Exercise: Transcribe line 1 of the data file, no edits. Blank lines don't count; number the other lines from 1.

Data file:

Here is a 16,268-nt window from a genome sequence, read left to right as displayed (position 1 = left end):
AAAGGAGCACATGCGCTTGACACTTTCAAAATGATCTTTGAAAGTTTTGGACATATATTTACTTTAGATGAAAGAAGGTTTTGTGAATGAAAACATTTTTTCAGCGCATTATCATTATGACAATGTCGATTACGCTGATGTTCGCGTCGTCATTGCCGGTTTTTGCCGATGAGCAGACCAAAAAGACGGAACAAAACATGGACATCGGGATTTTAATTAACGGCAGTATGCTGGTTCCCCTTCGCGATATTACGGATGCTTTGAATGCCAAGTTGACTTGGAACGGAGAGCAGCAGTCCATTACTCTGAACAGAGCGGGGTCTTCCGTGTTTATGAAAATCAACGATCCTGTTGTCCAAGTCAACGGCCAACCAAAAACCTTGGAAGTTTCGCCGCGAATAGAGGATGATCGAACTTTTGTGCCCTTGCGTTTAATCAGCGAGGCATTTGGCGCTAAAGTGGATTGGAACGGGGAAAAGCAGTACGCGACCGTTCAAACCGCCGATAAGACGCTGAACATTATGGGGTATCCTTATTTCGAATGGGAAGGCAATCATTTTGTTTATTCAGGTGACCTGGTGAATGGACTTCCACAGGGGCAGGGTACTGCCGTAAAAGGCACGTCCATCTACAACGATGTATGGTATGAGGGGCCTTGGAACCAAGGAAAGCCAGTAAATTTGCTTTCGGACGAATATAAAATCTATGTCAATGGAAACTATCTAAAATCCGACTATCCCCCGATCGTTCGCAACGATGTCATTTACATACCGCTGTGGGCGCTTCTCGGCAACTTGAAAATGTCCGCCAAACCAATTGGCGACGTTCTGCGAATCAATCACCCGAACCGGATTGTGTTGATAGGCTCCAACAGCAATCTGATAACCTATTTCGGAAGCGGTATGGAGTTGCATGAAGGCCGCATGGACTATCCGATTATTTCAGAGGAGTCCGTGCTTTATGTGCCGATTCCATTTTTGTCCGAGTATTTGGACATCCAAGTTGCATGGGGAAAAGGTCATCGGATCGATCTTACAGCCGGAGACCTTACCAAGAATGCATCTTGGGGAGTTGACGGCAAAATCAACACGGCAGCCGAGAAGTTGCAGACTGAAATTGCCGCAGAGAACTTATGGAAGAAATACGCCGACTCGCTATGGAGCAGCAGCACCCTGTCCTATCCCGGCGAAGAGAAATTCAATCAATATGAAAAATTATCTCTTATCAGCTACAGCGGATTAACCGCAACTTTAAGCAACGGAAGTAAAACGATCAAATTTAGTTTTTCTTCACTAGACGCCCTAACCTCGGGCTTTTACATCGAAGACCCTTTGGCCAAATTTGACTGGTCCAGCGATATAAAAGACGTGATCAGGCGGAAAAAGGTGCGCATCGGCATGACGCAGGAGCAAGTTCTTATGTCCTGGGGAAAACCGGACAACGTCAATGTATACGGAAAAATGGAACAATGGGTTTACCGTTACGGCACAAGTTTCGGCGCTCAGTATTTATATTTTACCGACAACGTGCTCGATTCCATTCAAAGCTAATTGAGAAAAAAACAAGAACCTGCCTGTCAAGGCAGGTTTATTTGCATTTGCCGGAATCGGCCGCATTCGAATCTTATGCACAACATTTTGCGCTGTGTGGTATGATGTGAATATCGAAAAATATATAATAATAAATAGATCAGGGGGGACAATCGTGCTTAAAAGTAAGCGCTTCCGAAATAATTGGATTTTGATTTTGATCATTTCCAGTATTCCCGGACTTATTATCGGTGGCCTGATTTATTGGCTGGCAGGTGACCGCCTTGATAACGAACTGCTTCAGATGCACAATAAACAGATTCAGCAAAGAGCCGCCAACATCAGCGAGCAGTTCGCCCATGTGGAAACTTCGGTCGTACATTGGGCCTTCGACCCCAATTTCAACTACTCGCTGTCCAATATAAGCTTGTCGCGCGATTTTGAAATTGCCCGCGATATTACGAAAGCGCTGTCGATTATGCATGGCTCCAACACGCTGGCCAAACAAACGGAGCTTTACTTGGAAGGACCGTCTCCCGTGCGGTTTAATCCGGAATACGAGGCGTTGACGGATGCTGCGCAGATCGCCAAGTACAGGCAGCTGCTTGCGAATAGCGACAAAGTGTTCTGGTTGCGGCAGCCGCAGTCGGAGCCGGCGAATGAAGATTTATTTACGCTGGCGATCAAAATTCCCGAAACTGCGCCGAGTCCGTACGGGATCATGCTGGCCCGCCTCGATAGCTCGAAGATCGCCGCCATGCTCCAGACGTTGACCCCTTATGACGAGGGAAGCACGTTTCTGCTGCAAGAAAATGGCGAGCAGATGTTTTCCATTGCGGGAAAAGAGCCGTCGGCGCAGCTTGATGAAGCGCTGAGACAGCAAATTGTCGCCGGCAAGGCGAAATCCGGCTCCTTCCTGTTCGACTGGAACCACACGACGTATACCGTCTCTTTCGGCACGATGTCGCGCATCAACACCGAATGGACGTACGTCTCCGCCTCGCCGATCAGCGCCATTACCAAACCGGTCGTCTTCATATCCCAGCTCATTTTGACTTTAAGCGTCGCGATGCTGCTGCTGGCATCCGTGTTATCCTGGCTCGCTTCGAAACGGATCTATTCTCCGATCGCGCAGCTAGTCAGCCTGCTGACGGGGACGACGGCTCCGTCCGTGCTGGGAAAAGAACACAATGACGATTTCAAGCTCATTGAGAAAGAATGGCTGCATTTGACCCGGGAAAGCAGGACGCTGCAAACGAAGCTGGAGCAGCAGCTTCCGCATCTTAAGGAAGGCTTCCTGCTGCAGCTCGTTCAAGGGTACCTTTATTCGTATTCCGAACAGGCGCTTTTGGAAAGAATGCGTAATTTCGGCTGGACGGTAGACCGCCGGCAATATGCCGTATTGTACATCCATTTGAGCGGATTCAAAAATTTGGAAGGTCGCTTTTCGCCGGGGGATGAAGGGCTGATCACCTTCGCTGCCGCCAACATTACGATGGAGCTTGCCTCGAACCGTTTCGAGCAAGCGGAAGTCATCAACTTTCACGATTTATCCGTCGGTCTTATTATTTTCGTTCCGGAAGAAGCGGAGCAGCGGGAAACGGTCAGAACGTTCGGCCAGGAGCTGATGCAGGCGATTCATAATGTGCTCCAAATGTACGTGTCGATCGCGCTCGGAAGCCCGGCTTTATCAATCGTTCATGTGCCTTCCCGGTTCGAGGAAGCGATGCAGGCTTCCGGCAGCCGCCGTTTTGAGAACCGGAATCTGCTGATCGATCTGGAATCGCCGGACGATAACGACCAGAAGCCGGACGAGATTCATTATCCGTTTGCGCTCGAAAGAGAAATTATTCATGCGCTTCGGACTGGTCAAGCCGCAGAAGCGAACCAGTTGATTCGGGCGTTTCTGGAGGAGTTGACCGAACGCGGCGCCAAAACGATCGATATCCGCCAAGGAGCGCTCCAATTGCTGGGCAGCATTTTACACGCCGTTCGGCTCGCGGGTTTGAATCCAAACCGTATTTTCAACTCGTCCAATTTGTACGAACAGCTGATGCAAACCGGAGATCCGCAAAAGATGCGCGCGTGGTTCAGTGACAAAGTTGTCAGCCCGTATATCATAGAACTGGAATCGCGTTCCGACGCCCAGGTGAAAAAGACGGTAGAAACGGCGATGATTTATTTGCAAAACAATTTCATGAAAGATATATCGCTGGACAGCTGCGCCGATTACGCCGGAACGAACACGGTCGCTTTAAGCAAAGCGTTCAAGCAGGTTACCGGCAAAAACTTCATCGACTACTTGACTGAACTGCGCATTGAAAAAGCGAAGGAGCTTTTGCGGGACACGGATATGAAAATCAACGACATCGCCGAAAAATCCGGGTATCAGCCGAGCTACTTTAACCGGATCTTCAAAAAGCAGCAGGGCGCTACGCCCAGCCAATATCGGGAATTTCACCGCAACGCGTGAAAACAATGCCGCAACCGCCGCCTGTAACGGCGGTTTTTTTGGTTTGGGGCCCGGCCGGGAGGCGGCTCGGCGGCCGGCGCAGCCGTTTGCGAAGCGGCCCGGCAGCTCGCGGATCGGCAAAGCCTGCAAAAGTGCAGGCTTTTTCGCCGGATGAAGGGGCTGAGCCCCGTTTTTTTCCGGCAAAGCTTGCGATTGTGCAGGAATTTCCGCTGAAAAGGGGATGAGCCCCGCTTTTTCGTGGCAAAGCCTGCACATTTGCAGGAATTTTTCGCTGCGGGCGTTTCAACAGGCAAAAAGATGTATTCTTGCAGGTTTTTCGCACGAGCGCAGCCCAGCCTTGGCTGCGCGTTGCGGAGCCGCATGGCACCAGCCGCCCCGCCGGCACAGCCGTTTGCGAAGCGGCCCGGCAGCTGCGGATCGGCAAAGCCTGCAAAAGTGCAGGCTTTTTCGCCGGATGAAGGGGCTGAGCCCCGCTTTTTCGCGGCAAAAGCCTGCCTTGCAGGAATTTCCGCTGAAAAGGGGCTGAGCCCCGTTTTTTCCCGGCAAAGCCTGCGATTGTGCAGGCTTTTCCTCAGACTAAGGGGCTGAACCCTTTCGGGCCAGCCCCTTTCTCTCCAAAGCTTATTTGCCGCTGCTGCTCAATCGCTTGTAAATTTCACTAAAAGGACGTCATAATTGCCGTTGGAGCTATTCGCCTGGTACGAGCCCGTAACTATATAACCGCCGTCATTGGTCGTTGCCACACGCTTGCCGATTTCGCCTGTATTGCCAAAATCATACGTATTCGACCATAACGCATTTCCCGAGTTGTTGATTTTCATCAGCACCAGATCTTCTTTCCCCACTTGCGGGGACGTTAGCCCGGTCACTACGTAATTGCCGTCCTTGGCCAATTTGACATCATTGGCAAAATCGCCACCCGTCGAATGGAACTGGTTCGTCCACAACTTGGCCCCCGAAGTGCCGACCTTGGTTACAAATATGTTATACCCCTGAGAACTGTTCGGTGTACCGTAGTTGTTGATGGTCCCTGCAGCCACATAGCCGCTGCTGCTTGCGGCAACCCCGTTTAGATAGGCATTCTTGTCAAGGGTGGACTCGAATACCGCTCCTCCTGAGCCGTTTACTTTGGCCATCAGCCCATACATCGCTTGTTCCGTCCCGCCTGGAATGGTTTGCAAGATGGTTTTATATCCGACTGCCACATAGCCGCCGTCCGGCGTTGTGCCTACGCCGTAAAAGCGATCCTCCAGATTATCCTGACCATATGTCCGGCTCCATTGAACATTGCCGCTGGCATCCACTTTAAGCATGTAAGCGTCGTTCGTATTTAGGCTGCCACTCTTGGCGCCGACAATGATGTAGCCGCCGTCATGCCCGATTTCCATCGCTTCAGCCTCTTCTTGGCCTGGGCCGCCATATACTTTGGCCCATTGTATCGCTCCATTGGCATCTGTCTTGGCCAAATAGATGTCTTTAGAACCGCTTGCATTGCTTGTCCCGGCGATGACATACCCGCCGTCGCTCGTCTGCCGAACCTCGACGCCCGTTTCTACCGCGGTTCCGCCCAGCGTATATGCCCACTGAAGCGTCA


Here is a 16,268-nt window from a genome sequence, read left to right as displayed (position 1 = left end):